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Alum Silverman (2015) Publishes on Anthropology and Grief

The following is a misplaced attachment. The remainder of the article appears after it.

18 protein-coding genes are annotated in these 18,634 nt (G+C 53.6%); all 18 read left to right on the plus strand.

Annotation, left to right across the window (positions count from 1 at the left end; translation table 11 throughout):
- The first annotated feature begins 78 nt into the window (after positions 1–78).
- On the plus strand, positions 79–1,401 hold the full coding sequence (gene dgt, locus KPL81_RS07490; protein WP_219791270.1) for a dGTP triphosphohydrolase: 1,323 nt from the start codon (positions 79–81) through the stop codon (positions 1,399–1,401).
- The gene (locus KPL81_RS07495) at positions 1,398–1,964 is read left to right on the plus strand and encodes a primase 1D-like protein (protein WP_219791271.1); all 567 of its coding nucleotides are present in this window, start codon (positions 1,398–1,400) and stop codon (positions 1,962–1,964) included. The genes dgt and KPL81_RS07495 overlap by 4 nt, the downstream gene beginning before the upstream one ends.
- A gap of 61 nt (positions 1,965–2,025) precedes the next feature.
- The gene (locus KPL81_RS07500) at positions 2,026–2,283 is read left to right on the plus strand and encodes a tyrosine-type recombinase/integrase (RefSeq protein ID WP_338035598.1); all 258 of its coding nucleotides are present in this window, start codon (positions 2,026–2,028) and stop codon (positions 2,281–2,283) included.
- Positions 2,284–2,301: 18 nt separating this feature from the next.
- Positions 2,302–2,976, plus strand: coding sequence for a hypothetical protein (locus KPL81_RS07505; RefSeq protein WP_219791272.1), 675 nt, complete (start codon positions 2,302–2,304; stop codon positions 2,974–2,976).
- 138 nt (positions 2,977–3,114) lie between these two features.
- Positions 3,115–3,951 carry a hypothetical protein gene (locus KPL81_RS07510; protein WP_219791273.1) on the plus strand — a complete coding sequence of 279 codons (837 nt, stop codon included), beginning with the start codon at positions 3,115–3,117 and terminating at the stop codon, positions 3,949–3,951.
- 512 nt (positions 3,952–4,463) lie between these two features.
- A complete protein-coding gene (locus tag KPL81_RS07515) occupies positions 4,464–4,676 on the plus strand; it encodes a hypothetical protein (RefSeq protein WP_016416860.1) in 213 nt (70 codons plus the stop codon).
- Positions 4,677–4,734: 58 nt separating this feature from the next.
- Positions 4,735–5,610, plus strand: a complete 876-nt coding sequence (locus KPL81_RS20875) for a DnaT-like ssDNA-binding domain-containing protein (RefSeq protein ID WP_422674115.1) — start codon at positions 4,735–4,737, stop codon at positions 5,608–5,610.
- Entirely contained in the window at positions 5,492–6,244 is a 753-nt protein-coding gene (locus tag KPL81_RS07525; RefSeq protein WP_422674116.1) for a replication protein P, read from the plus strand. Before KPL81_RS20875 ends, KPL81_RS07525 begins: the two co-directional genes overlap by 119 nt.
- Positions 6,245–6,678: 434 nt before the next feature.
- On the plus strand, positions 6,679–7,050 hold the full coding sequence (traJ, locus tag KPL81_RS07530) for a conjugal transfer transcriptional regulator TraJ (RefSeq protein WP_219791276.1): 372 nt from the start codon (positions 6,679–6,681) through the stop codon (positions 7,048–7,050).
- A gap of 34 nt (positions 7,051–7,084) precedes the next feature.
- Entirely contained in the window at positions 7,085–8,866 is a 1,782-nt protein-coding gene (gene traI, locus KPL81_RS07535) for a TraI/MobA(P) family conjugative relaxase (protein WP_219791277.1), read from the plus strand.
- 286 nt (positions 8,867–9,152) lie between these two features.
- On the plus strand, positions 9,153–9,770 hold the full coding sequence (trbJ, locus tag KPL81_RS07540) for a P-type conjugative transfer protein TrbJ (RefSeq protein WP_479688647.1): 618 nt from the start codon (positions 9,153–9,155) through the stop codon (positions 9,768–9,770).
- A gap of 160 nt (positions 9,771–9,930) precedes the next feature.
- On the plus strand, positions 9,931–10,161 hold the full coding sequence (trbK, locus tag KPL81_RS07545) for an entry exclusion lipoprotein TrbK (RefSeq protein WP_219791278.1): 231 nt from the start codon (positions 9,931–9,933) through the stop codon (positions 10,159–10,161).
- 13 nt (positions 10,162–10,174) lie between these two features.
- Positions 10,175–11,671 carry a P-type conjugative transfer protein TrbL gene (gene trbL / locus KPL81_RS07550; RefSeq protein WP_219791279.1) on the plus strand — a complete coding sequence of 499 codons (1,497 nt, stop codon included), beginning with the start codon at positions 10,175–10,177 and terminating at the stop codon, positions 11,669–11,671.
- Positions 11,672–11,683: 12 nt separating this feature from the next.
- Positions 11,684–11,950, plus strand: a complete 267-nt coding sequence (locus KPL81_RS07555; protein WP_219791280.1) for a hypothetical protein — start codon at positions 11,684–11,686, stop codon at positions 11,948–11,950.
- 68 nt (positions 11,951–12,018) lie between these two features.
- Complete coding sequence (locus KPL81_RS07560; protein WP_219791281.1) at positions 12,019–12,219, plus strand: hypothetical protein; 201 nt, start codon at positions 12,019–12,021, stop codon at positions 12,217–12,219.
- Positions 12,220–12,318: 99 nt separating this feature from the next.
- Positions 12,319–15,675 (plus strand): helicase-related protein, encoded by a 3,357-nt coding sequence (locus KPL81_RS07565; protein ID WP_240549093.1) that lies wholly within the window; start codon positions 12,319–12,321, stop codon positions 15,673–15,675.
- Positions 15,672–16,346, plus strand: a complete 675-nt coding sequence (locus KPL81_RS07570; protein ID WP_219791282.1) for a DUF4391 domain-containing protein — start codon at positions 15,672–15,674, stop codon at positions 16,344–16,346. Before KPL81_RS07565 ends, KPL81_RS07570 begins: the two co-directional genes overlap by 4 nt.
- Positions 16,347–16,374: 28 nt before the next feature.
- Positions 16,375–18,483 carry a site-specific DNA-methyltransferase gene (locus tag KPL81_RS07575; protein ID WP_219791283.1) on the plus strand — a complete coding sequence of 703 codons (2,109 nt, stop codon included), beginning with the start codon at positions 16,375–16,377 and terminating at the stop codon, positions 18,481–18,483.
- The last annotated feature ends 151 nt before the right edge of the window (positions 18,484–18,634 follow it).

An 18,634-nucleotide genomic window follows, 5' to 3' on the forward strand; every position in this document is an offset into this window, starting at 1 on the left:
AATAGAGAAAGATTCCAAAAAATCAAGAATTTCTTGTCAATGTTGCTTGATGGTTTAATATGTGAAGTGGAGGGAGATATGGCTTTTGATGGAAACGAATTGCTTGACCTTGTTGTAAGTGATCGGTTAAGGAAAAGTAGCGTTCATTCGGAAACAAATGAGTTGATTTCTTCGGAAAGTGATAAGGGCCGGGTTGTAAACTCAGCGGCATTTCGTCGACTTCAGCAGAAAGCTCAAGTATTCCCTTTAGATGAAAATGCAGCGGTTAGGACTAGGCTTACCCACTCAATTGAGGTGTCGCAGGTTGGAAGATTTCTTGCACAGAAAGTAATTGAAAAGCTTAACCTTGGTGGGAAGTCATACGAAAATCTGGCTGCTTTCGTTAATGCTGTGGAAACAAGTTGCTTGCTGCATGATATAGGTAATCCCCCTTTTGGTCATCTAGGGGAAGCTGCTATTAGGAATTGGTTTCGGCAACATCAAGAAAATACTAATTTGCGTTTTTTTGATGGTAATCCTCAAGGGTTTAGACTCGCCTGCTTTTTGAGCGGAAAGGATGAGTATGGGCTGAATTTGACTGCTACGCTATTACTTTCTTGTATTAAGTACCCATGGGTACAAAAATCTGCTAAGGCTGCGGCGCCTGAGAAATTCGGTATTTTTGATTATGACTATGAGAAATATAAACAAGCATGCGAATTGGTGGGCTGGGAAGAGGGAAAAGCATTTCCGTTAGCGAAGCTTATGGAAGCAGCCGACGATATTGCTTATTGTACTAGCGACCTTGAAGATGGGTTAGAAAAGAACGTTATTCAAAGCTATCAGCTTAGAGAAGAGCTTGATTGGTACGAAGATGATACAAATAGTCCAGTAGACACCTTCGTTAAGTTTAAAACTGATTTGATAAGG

Gila Silverman (Ph.D. 2015) co-edited a special issue of the journal Death Studies, focusing on Anthropology and Grief. The issue’s introduction, "Culture and grief: Ethnographic perspectives on ritual, relationships and remembering", co-written by Silverman, Aurélien Baroiller (Université Libre de Bruxelles, Belgium), and Susan R. Hemer (University of Adelaide, Australia), provides an overview of the contributions of anthropology to the multidisciplinary study of bereavement. Seven ethnographic articles explore a wide range of mourning rituals in Botswana, Guatemala, Guinea-Bissau, Iceland, New Caledonia, Papua New Guinea, Senegal, Tanzania, and the United States. The essays illustrate the diversity of grief experiences, both between and within socio-cultural groups, and highlight the importance of long-term immersion in a community in making this complexity visible. Silverman’s article “Saying kaddish: meaning-making and continuing bonds in American Jewish mourning ritual” explores the diverse ways that traditional Jewish mourning practices manifest in the lived experiences of non-Orthodox American Jews and demonstrates how ritual can provide an organized framework for adjusting to changing social identities, constructing continuing bonds, and establishing the memory of the deceased within the community. (Anthro News Digest date: 03/05/2021)